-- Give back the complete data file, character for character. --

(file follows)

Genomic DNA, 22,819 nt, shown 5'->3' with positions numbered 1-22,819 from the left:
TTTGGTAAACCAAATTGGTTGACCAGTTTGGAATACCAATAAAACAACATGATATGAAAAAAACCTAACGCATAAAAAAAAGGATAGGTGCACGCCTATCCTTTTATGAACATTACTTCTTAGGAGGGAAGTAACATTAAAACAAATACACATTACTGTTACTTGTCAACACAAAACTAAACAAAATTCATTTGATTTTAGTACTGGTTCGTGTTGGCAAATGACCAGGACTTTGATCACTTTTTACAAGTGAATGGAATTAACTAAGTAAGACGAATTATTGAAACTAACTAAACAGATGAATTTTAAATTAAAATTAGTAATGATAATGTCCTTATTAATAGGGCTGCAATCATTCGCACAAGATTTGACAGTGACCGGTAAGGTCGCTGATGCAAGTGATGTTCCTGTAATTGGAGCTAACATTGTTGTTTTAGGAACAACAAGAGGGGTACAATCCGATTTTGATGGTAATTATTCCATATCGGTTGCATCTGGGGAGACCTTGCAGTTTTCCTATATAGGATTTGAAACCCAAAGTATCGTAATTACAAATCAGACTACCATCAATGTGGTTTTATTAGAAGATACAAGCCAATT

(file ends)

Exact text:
Genomic DNA, 22,819 nt, shown 5'->3' with positions numbered 1-22,819 from the left:
TTTGGTAAACCAAATTGGTTGACCAGTTTGGAATACCAATAAAACAACATGATATGAAAAAAACCTAACGCATAAAAAAAAGGATAGGTGCACGCCTATCCTTTTATGAACATTACTTCTTAGGAGGGAAGTAACATTAAAACAAATACACATTACTGTTACTTGTCAACACAAAACTAAACAAAATTCATTTGATTTTAGTACTGGTTCGTGTTGGCAAATGACCAGGACTTTGATCACTTTTTACAAGTGAATGGAATTAACTAAGTAAGACGAATTATTGAAACTAACTAAACAGATGAATTTTAAATTAAAATTAGTAATGATAATGTCCTTATTAATAGGGCTGCAATCATTCGCACAAGATTTGACAGTGACCGGTAAGGTCGCTGATGCAAGTGATGTTCCTGTAATTGGAGCTAACATTGTTGTTTTAGGAACAACAAGAGGGGTACAATCCGATTTTGATGGTAATTATTCCATATCGGTTGCATCTGGGGAGACCTTGCAGTTTTCCTATATAGGATTTGAAACCCAAAGTATCGTAATTACAAATCAGACTACCATCAATGTGGTTTTATTAGAAGATACAAGCCAATT